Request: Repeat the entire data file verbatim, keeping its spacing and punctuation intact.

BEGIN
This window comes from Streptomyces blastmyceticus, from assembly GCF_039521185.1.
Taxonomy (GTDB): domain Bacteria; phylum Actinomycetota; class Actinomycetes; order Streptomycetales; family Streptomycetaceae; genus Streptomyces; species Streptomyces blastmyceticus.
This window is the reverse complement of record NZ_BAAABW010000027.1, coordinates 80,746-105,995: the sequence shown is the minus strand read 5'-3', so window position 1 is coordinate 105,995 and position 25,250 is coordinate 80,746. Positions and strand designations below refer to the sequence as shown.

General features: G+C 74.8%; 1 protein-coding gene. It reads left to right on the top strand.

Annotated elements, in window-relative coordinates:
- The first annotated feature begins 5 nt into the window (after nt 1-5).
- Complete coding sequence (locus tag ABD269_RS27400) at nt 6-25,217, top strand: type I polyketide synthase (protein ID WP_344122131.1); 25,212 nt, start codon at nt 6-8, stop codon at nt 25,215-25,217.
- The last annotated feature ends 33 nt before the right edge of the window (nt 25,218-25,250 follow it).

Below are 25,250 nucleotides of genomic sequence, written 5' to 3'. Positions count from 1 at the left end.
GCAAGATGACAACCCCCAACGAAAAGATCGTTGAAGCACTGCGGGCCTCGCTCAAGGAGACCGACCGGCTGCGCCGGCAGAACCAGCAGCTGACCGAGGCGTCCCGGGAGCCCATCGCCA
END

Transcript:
This window comes from Streptomyces blastmyceticus, from assembly GCF_039521185.1.
Taxonomy (GTDB): domain Bacteria; phylum Actinomycetota; class Actinomycetes; order Streptomycetales; family Streptomycetaceae; genus Streptomyces; species Streptomyces blastmyceticus.
This window is the reverse complement of record NZ_BAAABW010000027.1, coordinates 80,746-105,995: the sequence shown is the minus strand read 5'-3', so window position 1 is coordinate 105,995 and position 25,250 is coordinate 80,746. Positions and strand designations below refer to the sequence as shown.

General features: G+C 74.8%; 1 protein-coding gene. It reads left to right on the top strand.

Annotated elements, in window-relative coordinates:
- The first annotated feature begins 5 nt into the window (after nt 1-5).
- Complete coding sequence (locus tag ABD269_RS27400) at nt 6-25,217, top strand: type I polyketide synthase (protein ID WP_344122131.1); 25,212 nt, start codon at nt 6-8, stop codon at nt 25,215-25,217.
- The last annotated feature ends 33 nt before the right edge of the window (nt 25,218-25,250 follow it).

Below are 25,250 nucleotides of genomic sequence, written 5' to 3'. Positions count from 1 at the left end.
GCAAGATGACAACCCCCAACGAAAAGATCGTTGAAGCACTGCGGGCCTCGCTCAAGGAGACCGACCGGCTGCGCCGGCAGAACCAGCAGCTGACCGAGGCGTCCCGGGAGCCCATCGCCA